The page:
The Indian yogi Sadhguru speaks a lot about how we are products of memory. Disregarding beliefs, it is self-evident that we are largely defined by our memories and should make efforts to be more aware of it. Because if we allow memory to overly define us then we could be limiting ourselves.
For example, imagine if we have two identical traders, A and A’, who can both be great traders. If Trader A has mostly positive experiences early on, by random chance, then that individual may be be motivated to put more effort in and thus get even better. Now, if Trader A’ has mostly negative experiences and allows his or her memory to influence future efforts then they become a product of a random sequence of events.
Recently, I made a series of trivial order handling mistakes, that seemed extremely unlikely, and yet did happen and ended causing some larger then desired losses. Each mistake seemed to be perfectly timed to produce the maximum loss. There was a sensible explanation (I was adjusting my orders when I read that market risk increased). I learned what I could from my mistakes but did not extrapolate the results. Because I forgot the results, I was able to go on to take several successful scalps.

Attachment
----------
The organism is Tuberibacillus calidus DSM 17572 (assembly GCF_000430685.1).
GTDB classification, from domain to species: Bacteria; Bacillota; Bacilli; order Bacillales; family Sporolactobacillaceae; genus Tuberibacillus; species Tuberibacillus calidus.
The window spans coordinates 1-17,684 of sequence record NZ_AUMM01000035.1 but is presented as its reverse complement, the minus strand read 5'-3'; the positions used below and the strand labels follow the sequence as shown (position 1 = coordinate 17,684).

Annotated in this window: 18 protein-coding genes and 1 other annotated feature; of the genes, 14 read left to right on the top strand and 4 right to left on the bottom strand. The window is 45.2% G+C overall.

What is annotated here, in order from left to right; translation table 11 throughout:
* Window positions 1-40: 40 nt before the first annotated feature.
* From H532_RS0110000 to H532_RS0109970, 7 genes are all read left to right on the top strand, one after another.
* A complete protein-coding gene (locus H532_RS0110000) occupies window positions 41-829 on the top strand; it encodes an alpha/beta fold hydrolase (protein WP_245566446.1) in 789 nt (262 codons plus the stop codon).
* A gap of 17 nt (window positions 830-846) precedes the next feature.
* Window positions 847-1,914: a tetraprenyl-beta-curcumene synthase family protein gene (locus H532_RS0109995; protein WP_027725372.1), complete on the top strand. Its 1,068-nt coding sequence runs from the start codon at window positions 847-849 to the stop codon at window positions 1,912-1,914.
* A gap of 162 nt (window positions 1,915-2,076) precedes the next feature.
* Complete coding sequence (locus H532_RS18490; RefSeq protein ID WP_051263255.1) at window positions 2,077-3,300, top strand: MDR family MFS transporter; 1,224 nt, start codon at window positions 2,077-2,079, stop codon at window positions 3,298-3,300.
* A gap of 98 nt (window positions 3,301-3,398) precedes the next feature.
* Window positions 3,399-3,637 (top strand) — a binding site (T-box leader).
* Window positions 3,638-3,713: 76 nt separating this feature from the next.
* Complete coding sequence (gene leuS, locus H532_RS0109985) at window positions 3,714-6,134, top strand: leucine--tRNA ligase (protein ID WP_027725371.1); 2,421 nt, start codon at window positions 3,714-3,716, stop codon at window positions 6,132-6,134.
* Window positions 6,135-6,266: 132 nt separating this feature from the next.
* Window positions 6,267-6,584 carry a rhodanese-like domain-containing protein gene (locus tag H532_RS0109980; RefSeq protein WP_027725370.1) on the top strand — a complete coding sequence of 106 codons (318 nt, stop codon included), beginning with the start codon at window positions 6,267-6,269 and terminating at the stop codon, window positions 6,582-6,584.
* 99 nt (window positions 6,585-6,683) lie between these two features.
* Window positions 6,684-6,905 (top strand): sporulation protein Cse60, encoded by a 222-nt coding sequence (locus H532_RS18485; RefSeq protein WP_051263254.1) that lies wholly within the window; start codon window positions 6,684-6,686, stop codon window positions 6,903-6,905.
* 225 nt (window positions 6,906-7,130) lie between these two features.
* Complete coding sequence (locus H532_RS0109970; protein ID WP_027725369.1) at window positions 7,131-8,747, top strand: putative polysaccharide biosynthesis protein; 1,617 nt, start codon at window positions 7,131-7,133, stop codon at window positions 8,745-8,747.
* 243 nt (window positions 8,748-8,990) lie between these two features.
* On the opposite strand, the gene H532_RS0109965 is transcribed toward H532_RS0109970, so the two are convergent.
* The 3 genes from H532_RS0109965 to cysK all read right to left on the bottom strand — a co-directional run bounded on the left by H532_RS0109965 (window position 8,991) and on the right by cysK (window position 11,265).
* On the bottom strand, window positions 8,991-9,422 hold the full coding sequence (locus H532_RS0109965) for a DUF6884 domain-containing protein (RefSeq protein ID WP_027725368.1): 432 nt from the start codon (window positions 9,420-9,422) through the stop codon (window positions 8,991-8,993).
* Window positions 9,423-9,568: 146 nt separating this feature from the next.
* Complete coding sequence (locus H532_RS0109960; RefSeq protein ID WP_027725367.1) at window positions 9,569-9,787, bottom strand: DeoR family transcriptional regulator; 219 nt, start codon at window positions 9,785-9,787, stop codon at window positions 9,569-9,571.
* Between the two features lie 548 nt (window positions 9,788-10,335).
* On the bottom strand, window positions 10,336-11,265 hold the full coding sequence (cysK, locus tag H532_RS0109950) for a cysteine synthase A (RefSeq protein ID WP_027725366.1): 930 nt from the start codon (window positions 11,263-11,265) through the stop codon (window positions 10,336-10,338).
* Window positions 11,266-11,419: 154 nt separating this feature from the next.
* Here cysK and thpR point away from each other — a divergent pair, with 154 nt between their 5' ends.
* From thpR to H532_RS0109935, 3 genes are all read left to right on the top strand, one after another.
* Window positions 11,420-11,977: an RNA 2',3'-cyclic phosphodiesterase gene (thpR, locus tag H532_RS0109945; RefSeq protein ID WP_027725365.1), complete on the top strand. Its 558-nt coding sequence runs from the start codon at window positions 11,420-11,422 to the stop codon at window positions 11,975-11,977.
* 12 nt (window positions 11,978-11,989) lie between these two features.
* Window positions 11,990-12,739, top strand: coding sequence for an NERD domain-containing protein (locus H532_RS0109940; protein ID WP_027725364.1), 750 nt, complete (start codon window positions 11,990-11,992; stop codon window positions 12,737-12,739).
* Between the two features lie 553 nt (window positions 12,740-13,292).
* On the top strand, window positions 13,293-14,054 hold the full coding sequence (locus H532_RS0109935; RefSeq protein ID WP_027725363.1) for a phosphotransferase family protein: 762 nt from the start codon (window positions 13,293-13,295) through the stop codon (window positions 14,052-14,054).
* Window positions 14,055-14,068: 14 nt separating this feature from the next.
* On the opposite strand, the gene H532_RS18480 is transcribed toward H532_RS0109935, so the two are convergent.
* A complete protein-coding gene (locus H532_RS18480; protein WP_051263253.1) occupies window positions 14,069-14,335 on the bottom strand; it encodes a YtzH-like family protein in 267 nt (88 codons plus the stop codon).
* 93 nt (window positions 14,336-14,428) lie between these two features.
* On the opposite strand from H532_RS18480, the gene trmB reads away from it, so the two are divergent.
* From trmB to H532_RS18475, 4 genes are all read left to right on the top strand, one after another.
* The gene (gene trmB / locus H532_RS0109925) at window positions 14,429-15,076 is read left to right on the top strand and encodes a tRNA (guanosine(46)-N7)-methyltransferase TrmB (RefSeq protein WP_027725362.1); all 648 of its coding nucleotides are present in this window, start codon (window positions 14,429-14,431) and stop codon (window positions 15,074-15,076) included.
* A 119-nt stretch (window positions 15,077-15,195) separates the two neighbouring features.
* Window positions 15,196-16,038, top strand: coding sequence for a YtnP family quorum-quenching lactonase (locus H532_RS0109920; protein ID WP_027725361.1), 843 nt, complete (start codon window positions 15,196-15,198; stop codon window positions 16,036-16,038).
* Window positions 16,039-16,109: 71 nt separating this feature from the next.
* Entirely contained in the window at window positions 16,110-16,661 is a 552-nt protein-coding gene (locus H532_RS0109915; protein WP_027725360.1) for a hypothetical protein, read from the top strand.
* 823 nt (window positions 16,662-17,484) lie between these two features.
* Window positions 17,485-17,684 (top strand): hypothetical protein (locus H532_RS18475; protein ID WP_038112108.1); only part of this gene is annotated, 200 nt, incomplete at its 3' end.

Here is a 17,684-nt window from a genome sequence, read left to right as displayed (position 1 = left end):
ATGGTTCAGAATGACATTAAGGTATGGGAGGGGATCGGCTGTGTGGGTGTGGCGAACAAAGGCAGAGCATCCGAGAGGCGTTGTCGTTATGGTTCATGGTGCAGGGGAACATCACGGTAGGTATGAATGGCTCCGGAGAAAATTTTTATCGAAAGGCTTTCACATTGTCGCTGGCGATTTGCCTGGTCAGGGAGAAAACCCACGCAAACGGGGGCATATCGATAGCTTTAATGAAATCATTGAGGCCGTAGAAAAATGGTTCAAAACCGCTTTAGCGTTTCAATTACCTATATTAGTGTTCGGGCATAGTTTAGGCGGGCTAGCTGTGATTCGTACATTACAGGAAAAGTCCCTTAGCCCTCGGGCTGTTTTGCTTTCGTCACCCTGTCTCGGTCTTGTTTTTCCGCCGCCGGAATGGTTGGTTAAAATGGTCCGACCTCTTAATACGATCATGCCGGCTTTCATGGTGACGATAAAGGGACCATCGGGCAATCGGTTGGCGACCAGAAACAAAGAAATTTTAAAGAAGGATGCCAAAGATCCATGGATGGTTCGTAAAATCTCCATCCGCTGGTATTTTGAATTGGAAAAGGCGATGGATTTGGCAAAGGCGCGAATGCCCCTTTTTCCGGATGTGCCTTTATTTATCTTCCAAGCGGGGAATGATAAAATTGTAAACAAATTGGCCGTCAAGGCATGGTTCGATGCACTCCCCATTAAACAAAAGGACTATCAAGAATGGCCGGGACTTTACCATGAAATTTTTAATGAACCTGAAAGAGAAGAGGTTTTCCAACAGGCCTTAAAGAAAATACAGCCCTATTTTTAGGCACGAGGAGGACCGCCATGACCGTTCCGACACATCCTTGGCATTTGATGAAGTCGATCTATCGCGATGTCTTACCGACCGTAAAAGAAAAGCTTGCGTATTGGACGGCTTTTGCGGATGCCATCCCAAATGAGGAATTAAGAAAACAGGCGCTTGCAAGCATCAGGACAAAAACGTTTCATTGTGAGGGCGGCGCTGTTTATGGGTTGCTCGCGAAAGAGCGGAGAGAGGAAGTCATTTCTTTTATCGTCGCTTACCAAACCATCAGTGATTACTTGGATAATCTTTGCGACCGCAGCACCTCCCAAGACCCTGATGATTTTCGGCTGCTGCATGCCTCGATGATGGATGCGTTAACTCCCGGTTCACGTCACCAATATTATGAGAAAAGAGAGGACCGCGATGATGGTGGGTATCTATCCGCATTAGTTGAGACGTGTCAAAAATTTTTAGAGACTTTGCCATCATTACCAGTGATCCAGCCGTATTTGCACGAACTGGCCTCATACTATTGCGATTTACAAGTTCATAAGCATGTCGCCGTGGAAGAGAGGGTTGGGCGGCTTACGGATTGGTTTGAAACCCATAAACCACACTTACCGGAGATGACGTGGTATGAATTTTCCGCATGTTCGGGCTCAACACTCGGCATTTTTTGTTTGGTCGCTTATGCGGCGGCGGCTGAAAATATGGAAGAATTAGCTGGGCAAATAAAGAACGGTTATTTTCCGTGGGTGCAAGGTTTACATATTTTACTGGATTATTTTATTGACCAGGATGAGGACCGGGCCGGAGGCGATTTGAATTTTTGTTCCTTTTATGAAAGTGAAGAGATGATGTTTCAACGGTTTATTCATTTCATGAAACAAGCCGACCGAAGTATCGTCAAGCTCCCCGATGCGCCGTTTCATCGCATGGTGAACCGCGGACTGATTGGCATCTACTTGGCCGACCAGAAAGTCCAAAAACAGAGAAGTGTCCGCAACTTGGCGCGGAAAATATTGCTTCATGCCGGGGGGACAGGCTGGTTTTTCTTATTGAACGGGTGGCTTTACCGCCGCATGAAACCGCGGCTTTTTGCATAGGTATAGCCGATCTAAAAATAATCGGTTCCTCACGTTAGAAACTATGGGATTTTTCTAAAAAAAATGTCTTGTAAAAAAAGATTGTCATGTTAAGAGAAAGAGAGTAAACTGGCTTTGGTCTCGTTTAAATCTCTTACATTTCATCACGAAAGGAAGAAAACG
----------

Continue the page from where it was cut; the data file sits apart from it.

While experience can be most valuable, it is also important to be able to discount aspects of one’s experience and to be able to embrace other possibilities.
As a tape reader, it can be easy to get too involved in the trading. What seems to help me is to keep one part of my mind engaged in market cognition and another disengaged. The disengaged part executes in an unbiased fashion.
Curtis is passionate about markets. He has developed top ranked futures strategies. His core focus is (1) applying machine learning and developing systematic strategies, and (2) solving the toughest problems of discretionary trading by applying quantitative tools, machine learning, and performance discipline. You can contact him at firstname.lastname@example.org.
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